Every year, hippies, anarchists, artists and reincarnations of religious figures come together at the Rainbow Gathering to celebrate love and peace.
This article originally appeared on VICE Spain
I first heard about the Rainbow Family Gatherings about eight years ago. While hitchhiking around Europe, I was picked up by a group of Italian hippies who told me about these annual hippie meet-ups that run without real rules or currency. At first, it was hard to find any information about the events online, but I finally found a rather basic, tie dye coloured website announcing that the next European Rainbow Gathering would take place on the new moon of August 2008, somewhere in Serbia. The invitations would be sent out via email as soon as the scouts had found a location. I immediately subscribed to the newsletter.
About two weeks before that new moon, I received an attachment in an email. It was the scan of a postcard with a hand-drawn map drawn on it, covered with psychedelic florals, hearts and the words: "Welcome Home".
The Rainbow Family is an anarchist, utopian, new age community that comes together during Rainbow Gatherings. The emphasis during those gatherings is on freedom and love. There is no entrance fee, no hierarchy and no actual organisation behind the gatherings. Everyone is responsible for planning and setting up the event – scouting the location, cooking, providing first-aid supplies and peacekeeping. The costs are covered by donations from the attendees during the gathering, who spend their days giving and taking workshops at the gathering, dancing, meditating, sitting in council circles, women's circles and drum circles or doing herb walks, yoga, tantra or psychedelic drugs.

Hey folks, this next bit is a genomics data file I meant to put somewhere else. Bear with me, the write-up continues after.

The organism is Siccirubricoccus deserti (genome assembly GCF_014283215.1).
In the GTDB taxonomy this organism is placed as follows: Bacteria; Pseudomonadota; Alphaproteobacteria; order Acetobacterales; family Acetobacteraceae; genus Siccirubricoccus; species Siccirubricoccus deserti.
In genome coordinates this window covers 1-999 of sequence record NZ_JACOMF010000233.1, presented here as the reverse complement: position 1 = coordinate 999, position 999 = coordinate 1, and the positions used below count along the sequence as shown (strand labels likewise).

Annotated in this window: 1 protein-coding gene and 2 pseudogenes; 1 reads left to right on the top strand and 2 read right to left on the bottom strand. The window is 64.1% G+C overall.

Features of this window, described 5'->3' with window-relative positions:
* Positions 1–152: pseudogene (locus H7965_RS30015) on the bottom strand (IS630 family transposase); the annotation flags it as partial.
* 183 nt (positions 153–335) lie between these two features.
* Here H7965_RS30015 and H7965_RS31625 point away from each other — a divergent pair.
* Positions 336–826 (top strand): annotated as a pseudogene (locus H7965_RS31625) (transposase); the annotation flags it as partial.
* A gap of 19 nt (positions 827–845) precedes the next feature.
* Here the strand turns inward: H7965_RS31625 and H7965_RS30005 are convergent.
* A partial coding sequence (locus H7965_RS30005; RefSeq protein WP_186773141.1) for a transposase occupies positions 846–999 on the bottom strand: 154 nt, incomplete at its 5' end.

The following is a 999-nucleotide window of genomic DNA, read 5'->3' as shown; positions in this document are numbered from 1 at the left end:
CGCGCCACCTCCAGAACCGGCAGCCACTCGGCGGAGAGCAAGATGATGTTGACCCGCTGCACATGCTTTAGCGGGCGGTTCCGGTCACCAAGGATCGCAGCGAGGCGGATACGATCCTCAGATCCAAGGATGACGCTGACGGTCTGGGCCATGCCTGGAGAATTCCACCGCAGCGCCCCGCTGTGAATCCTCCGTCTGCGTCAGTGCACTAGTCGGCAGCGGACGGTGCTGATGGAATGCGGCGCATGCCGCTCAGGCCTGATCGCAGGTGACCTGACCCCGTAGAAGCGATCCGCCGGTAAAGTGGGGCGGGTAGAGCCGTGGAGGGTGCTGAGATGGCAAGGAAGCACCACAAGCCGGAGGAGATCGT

The first Rainbow Gathering in 1972, in Colorado was attended by more than 20,000 people. It wasn't meant to be that big – the idea was for a few people to get together in a remote wilderness for four days, to pray and meditate for world peace. But that first gathering gave way to a bunch of annual events now held all over the world.
Usually, the locations of the Gatherings are about 20 to 30 kilometres away from the nearest town. From there, Family members follow colourful pieces of string hanging from trees or piles of stones to find their way to the location. That's exactly how I reached my first gathering in 2008 – after a four hour hike on Serbian dirt roads.
When I stepped into the woods that day, the welcome was slightly overwhelming. Naked and half-naked people ran up to me to hug me and tell me they loved me, a group of hippies sang Krishna songs, and others were dancing to the drums while someone passed me a joint.
At my first Rainbow Gathering and every one that followed, I met traditional hippies and nomads, alcoholic Russian priests, hardcore anarchists, hackers, self-proclaimed prophets, reincarnations of famous religious figures and artists of all kinds – all holding hands in a circle.
I took the following pictures between 2011 and 2014 at different Rainbow Gatherings in Mexico, Guatemala, Russia and Morocco.
See more of Denis Vejas' work on his Instagram page
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